Iran FM Says Nuclear Deal Talks ‘Accomplished Quite a Bit’ – ABC News
The foreign minister of Iran said tonight negotiators “accomplished quite a bit” today and he hopes that the process of drafting an agreement can begin Wednesday.
“We’ve accomplished quite a bit, but people needed to get some rest and start over early in the morning,” Iranian Foreign Minister Mohammad Javad Zarif said. “And I hope we can finalize the work on Wednesday — and hopefully begin the process of drafting tomorrow.”
The State Department had said earlier today that negotiators trying to produce a nuclear accord with Iran would fail to meet their self-imposed March 31 deadline to come up with a broad political understanding about eliminating Iran’s pathway to a bomb.
“We’ve made enough progress in the last days to merit staying until Wednesday,” State Department spokeswoman Marie Harf said in a statement to reporters in Lausanne, Switzerland, where the talks are being held. “There are several difficult issues still remaining.”
President Obama was updated on the talks this evening in a teleconference with Secretary of State John Kerry, Energy Secretary Ernie Moniz and other members of the negotiating team in Lausanne, Switzerland.
Less than 24 hours ago, Harf said there was a “50/50″ chance that they could come to a deal. Officials inside the negotiations are not commenting on why more time is needed, but the sticking points during these talks have been clear.
They’ve included disagreements on how many centrifuges — which are used to enrich nuclear fuel — might remain online at Iran’s deep-buried Fordo nuclear reactor, whether or not Iran will be allowed to continue nuclear research and development for scientific purposes, and what to do with the stockpile of enriched uranium already owns.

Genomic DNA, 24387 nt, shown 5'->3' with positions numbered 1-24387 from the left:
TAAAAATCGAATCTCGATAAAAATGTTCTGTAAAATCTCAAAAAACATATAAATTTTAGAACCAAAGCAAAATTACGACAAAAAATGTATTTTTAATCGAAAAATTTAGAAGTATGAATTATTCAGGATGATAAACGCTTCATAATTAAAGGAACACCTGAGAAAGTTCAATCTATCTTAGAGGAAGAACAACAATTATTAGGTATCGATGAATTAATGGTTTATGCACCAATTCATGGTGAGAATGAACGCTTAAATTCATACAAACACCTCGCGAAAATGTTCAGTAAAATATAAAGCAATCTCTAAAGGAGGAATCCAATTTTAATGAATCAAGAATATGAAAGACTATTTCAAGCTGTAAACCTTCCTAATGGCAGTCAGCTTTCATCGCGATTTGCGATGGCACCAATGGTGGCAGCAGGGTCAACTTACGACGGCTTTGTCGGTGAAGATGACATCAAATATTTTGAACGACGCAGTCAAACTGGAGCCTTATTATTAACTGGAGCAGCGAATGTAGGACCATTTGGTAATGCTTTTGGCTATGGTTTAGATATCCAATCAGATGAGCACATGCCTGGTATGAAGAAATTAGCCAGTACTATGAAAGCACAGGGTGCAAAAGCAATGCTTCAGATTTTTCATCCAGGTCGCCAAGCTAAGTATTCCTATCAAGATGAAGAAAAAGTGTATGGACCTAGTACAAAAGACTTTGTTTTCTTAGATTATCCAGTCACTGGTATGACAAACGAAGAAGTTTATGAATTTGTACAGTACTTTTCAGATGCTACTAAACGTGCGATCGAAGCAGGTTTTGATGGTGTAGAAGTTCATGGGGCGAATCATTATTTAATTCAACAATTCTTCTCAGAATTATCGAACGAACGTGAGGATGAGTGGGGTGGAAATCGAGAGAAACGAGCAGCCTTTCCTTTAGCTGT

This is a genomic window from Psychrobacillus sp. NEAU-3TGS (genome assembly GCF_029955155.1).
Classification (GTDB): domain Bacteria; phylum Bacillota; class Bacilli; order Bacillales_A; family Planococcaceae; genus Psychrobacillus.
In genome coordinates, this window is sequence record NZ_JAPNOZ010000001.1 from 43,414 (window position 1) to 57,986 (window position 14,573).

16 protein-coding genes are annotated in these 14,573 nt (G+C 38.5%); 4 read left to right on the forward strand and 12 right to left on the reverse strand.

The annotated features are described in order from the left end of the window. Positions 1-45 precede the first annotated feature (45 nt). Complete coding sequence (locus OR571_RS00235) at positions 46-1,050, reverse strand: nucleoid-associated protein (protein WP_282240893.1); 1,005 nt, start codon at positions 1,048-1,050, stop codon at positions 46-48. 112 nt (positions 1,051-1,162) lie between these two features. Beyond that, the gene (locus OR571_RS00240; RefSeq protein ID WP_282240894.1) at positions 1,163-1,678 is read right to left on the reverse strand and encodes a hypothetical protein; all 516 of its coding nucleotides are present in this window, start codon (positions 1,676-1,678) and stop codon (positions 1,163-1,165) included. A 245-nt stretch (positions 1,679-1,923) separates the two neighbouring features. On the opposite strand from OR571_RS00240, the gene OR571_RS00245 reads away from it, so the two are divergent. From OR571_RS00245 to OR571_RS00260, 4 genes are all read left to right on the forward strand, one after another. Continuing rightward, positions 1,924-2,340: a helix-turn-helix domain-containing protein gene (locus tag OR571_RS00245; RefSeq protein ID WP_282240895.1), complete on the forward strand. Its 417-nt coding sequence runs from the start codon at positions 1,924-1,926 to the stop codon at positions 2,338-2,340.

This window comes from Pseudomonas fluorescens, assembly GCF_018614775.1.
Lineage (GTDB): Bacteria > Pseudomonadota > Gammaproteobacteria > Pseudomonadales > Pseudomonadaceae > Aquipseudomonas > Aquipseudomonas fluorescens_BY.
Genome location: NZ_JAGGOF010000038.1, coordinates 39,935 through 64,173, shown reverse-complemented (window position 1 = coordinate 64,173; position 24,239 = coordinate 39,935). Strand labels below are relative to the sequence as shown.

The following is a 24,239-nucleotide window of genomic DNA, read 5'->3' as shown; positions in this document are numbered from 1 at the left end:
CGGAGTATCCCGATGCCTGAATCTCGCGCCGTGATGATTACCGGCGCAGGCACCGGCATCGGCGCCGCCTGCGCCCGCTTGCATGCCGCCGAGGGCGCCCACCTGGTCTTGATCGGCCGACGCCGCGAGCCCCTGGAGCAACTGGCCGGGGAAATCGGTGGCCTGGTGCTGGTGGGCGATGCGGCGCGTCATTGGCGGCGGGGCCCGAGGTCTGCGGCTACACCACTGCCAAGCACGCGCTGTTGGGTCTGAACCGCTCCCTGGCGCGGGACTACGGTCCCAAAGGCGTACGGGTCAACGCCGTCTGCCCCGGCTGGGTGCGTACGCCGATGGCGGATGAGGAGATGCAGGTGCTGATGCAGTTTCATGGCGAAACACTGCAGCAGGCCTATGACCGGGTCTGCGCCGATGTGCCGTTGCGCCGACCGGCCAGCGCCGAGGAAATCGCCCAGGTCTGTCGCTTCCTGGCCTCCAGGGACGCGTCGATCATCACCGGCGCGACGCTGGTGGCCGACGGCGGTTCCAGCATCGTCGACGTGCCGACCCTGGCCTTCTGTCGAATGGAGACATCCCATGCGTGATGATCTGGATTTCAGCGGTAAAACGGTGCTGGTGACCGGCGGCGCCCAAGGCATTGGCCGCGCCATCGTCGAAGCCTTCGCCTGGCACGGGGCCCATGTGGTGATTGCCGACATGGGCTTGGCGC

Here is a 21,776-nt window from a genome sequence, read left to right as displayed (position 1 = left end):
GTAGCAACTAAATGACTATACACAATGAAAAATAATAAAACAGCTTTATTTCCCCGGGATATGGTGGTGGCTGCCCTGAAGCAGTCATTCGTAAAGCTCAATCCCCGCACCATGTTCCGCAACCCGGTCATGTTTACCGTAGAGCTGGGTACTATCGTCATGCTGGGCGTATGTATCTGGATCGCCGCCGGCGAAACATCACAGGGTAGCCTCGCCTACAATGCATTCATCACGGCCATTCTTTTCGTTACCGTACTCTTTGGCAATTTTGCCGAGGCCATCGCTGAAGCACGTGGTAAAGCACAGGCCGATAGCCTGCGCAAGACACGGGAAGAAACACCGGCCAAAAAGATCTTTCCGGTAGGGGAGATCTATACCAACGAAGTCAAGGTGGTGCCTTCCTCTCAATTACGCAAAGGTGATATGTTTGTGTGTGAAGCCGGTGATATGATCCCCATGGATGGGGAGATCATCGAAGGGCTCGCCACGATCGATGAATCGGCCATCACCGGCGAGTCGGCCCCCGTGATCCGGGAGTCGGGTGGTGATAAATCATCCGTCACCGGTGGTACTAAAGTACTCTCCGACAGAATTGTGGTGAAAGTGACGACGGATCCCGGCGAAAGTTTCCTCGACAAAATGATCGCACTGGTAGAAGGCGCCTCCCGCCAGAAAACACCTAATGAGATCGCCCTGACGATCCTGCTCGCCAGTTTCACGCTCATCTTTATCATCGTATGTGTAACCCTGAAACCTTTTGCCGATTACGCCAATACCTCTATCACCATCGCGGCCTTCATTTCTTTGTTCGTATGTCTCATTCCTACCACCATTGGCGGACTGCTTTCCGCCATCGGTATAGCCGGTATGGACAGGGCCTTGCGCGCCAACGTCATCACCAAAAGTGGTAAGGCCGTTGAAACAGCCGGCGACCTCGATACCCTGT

Negotiators on all sides have been working towards this deadline since November 2013. That’s when Iran and the so-called P5 +1 (U.S., U.K., France, Russia, China plus Germany) agreed on a Joint Plan of Action (JPA), an interim agreement that paved the way for talks by temporarily halting Iran’s nuclear enrichment program and subjecting it to daily inspections in exchange for the loosening of some economic sanctions.
“If we are making progress toward the finish line, then we should keep going,” White House spokesman Josh Earnest said today, but he added that if talks fail, then the U.S. would be forced to “consider some other alternatives.”
Though there is still hope in Lausanne that an agreement can be reached, some in Congress are already calling this delay a failure of diplomacy.
“The decision to extend the nuclear negotiations in the face of Iranian intransigence and duplicity proves once again that Iran is calling the shots,” Sen. Tom Cotton, R-Arkansas, said in a statement. Cotton gained notoriety after authoring a controversial letter to Iran’s supreme leader, warning in it that future U.S. presidents have the power to overturn any nuclear deal.
“The best solution is walk away from the nuclear negotiations now and return to a position of strength,” Cotton added. “We should reinstate existing sanctions suspended under the Joint Plan of Action and Congress should act immediately to impose new sanctions. It’s time for the United States to regain the upper hand and quit negotiating out of weakness.”